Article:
Q. In many situations, my friend’s son Travis gets very anxious, then blows up or starts crying uncontrollably. He is best friends with my nine-year-old son and often spends time at our house because his mother is dealing with some problems with Travis’ father, her ex-husband. His anxieties seem to have intensified recently and he doesn’t know how to stop the outburst before it starts. Why are some children more anxious than others and how can one help them to be less anxious?

A. All children experience anxiety, which is expected and normal at various developmental stages. Oftentimes, this anxiety disappears with time and parental reassurance. A small number of children have excessive worry and anxiety that persists no matter what parents do. One theory is that anxiety is related to a shortage of the neurotransmitter GABA in the brain.

Another possible trigger for bouts of anxiety and emotional outbursts in children is behavior of parents or caregivers. Some parents are unable to control their own stress and anxiety, causing them to unintentionally model for their children poor ways to cope with these issues. The parent may also reduce attention to his or her child to the point that it causes stress for the child. It is not unusual for a child to respond by becoming aggressive or irritable. Some kids even rebel against parents and rules and become defensive.

Here are some ways a parent or other adult can help kids handle anxiety and stress:
1. Pay attention to the child. Encourage him to talk with you and to ask questions. Listen more than you talk but do have a discussion.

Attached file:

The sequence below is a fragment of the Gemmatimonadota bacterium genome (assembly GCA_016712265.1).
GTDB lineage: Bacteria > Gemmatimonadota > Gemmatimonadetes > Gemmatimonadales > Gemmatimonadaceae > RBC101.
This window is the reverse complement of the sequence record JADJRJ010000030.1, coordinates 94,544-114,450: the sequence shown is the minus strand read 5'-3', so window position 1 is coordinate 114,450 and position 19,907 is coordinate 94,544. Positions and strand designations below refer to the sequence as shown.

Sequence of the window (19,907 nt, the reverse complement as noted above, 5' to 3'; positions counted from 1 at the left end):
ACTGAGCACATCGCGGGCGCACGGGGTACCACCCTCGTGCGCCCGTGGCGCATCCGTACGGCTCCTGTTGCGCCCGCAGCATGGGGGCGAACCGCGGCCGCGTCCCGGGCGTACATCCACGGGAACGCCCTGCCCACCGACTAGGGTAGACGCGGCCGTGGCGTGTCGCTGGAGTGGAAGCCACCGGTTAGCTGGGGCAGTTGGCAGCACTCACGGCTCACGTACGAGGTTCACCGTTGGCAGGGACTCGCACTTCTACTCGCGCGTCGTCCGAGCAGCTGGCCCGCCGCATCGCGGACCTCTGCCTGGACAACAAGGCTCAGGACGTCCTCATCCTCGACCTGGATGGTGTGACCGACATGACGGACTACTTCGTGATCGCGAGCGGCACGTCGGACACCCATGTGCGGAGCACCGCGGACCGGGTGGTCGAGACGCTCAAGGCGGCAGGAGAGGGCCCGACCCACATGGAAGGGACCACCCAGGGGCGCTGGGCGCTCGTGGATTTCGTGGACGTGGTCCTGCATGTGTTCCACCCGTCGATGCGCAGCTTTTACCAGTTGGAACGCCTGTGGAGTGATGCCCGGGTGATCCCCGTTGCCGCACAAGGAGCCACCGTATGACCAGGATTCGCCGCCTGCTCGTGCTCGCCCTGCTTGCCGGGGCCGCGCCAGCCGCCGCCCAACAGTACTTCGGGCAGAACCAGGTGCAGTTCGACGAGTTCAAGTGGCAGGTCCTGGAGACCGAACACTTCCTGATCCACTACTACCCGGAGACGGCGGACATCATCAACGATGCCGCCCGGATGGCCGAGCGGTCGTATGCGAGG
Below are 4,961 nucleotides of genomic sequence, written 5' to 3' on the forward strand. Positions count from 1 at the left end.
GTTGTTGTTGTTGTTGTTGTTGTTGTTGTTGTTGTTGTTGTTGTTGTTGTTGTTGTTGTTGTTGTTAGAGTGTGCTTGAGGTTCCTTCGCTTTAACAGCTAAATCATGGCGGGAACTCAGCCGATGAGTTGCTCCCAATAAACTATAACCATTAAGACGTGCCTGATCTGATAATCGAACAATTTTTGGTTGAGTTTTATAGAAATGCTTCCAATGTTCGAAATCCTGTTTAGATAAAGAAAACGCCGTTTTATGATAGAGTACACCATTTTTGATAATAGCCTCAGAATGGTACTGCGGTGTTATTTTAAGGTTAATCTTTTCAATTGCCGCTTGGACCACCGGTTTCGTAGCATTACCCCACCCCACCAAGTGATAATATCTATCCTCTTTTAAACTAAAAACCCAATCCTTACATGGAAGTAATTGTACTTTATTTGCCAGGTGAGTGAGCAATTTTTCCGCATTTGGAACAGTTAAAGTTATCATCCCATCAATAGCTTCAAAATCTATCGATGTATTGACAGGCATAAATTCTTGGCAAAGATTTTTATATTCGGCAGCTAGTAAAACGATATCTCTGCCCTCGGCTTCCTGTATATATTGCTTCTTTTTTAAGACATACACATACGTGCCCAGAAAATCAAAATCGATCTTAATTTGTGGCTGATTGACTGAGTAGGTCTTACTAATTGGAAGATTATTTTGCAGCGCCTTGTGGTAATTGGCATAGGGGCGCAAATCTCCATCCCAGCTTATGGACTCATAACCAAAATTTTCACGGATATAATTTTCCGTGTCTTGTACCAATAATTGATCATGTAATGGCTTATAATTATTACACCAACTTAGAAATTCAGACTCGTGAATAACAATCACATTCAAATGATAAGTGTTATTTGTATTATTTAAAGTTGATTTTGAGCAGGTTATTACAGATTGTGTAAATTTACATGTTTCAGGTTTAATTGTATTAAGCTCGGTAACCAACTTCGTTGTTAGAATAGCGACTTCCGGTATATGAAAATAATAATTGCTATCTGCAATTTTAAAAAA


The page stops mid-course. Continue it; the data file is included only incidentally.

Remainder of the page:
2. Find out what’s going on in your child’s life. If he reports a problem with a playmate, teacher or the school, ask him to brainstorm and discuss a solution this problem and encourage him to regain control of the situation.

3. Help your child to feel secure. Encourage routines and stick to them. Avoid focusing solely on your own problems and stressors to the point that you forget about soothing your child and making him feel safe.

4. Use humor to cope with your own stressors and kids will learn to use this coping skill.

5. Show self-control in your own stressful situation. Try to avoid modeling excessive crying or incessant talking about your difficult situation. If you need help, get help from a professional so you can model self-control.

6. Avoid putting pressure on an anxious child to be the best or to be involved in too many activities. Find a level of participation with which he can cope effectively.
7. Ensure that you and your anxious child get enough sleep, exercise and good nutrition. Sleep-deprived children are often anxious and can exhibit irritability and aggression.

8. Get professional help from a therapist for your child if none of the above helps reduce his or her anxiety.

Betty Richardson, PhD, RNC, LPC, LMFT, is an Austin-based psychotherapist who specializes in dealing with the problems of children, adolescents and parents.

Got a question for Betty Richardson? Email us here and you just might see the answer in an upcoming issue!

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